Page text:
Women secured more than half of SFI ‘Starting Investigator’ grants in 2016

23 Dec 2016

Dr Jennifer Mahony, postdoctoral researcher at University College Cork and recipient of a SIRG. Image: APC Microbiome Institute

2016 saw an increase in the number of women securing Science Foundation Ireland ‘Starting Investigator’ funding for research. Claire O’Connell reports.

It’s nice to round off a year with a good news story, so let’s reflect for a moment about how women have been securing key Starting Investigator Research Grants (or SIRGs) from Science Foundation Ireland (SFI).

At a media briefing last week, the science-funding agency noted that the proportion of women going forward for and being awarded SIRGs has risen in 2016. 

SIRG experiment

“The SIRG helps a researcher transition from working on someone else’s grant to setting out on their own path to independence,” explained Prof Mark Ferguson, director general of SFI, at the briefing.

In previous years, around a quarter of applicants in total were women, noted Ferguson. “The rhetoric to date was that there were fewer women in the system.”

But as an “experiment”, SFI changed the application process. Previously, higher education institutions could put forward a maximum of six applicants for SIRGs, so SFI increased the cap to 12 – but stipulated that a maximum of six could be male.

The result? More than half of the 20 awards in 2016 went to women. “We had 48pc applications from women,” said Ferguson. “Then when we sent [the applications] out to international peer review, 55pc of the successful applications were from women.”

Using that positive incentive appeared to have found these “hidden talented women” and Ferguson wants to build on that success. “This little experiment was quite interesting, we will do more.”   

‘The SIRG helps a researcher transition from working on someone else’s grant to setting out on their own path to independence’

Research to scratch a chronic itch 

One recipient of a SIRG is Dr Jianghui Meng, a researcher at the International Centre for Neurotherapeutics in Dublin City University.

She studies chronic itch, a condition that affects more than 20pc of the world’s population. “My research looks at why so many people are affected by this illness and aims to tackle the global inconsistencies in its treatment.

“I am delighted to have been awarded the Starting Investigator Research Grant as it has enabled me to become an independent principle investigator and build capacity and expertise through employing a PhD student for four years. It has also afforded me the opportunity to attend international conferences to discuss the development of novel effective therapies with my peers,” said Meng.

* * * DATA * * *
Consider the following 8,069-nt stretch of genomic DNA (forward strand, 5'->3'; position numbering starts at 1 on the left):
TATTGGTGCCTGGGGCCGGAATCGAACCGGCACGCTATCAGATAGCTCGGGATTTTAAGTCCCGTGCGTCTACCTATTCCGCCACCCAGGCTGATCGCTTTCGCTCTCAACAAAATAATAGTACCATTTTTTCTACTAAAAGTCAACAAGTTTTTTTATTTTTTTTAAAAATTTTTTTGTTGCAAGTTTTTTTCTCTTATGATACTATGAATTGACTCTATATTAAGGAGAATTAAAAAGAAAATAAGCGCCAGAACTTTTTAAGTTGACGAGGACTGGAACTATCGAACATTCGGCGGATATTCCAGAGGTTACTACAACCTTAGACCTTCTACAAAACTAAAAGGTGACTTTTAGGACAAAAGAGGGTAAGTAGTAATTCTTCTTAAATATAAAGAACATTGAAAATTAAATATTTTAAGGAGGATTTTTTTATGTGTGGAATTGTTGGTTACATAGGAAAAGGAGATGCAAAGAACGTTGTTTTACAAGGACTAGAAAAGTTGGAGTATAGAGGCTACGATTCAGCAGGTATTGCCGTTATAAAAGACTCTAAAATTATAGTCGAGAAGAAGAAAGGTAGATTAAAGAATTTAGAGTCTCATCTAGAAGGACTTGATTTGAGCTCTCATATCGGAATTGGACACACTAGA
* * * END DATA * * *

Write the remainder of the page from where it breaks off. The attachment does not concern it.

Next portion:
Protecting starter bacteria

Another recipient is Dr Jennifer Mahony, a postdoctoral researcher at the School of Microbiology in University College Cork, and the APC Microbiome Institute.

Her SIRG-funded project is looking to improve dairy fermentations such as those used to produce cheese and yoghurt.

“To convert milk to cheese or yoghurt, bacteria – known as ‘starter’ bacteria – are added to acidify the milk and they also provide other favourable characteristics such as flavour and texture, while also extending the shelf life of perishable foods,” explained Mahony.

Starter bacteria need to be protected from infection by viruses that can slow down the fermentation process, or can even cause fermentation to fail.

Mahony wants to better understand the means by which these viruses recognise starter bacteria and infect them. “[This] will allow us to develop tools to detect these viruses before they become problematic and to design strategies to aid starter culture providers and dairy producers, to select starter strains on a rational basis to minimise the chances of the starter cultures becoming infected,” she said.

Ultimately, this will help the Irish dairy fermentation sector, and there are benefits to the consumer too as the textures and tastes should be more consistent, noted Mahony, who is working under the mentorship of Prof Douwe van Sinderen on the project.   

“[SIRG is] a fantastic opportunity to gain experience in leading my own research and teaching undergraduate students,” said Mahony.

“It is a stepping stone in a long career path, but the most important one as it provides the first step to an independent career path with the support of an experienced mentor.”

Dr Claire O’Connell is a scientist-turned-writer with a PhD in cell biology and a master’s in science communication